MADISON (WKOW) — Almost every county in Wisconsin doesn’t have enough dentists, 64 out of 72 counties, and that’s why dozens of groups and lawmakers are supporting licensing dental therapist as a solution.
Currently, dental therapists practice in only four states and typically perform procedures such as pulling teeth and filling cavities. State law only allows licensing for dentists and dental hygienists but lawmakers want to expand licenses to help fill shortages in rural areas.
The idea faces opposition from some members of the Wisconsin Dental Association. They argue it wouldn’t fix the problem because it doesn’t include requirements for dental therapists to practice in rural areas or see Medicaid patients.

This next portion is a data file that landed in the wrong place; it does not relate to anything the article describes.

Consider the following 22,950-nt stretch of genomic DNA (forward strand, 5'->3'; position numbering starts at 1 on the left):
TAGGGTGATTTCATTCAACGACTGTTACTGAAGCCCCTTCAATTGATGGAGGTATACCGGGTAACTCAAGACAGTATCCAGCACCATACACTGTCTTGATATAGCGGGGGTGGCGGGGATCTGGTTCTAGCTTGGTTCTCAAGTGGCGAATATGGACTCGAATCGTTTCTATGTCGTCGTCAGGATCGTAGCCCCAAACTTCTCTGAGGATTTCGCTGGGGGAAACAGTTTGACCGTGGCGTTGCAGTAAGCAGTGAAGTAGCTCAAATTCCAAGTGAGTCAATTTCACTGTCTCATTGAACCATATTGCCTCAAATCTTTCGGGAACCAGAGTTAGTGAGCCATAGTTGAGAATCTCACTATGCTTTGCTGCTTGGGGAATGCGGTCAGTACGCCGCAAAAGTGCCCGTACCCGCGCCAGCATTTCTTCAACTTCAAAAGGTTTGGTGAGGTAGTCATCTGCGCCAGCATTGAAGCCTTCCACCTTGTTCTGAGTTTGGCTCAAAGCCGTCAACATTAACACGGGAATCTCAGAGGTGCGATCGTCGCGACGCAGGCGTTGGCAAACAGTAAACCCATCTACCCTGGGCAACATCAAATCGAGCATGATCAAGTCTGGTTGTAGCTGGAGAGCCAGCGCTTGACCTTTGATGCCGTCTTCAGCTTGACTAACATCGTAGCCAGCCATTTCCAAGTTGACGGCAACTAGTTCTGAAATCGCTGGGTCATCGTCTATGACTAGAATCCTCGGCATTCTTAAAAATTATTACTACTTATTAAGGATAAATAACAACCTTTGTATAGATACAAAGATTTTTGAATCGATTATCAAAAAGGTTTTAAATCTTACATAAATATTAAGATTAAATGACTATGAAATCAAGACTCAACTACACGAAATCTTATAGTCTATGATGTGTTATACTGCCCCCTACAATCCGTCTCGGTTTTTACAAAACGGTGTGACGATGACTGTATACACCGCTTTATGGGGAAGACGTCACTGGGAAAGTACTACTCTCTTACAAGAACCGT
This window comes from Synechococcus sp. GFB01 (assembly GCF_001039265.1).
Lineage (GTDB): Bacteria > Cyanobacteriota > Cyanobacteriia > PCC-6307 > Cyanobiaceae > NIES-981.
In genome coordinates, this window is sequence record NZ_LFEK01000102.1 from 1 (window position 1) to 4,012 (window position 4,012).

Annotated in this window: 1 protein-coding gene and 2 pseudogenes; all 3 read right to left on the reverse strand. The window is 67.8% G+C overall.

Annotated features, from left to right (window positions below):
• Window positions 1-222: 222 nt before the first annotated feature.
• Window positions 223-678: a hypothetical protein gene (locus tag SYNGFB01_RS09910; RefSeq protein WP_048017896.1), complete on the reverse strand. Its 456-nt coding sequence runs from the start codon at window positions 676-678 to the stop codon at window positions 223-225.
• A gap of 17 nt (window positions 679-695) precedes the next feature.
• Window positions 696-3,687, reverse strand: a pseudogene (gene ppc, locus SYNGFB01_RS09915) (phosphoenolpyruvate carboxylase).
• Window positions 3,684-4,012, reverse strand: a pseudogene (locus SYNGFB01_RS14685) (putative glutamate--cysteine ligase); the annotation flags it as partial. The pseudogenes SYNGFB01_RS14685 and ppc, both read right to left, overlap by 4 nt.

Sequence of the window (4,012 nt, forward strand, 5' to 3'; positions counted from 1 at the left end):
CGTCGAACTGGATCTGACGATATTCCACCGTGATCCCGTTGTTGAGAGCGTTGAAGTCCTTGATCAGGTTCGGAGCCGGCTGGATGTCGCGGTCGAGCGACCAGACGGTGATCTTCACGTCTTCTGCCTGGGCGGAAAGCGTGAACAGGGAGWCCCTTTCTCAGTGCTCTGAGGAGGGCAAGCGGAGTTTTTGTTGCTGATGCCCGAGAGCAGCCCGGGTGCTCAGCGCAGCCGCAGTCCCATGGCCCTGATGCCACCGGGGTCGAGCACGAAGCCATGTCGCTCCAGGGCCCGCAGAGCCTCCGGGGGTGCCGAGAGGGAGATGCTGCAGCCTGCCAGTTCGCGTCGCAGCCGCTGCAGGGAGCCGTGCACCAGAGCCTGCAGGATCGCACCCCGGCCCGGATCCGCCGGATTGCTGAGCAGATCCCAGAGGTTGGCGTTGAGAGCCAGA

“Every state that passes dental therapy has some tie back to Medicaid service or serving underserved populations, this bill does not have that,” said Dr. Patrick Tepe, President of the Dental Association.
Ann Lynch, Director of Advocacy & Education for the American Dental Hygienists’ Association, said this bill would allow the hiring of more therapists to practice in areas of need by allowing them to do more types of procedures.
“Expanding the use of mid-level providers, such as a dental therapist, can increase the supply of basic services and improve the quality and convenience of care,” said Lynch.
The Wisconsin Dental Association and Lynch testified before the Health and Human Services Committee where they are expected to vote on this legislation in the next couple of weeks.
Governor Evers offered a similar proposal in his state budget, but Republicans on the Joint Finance Committee removed it. He supports this bill as an alternative.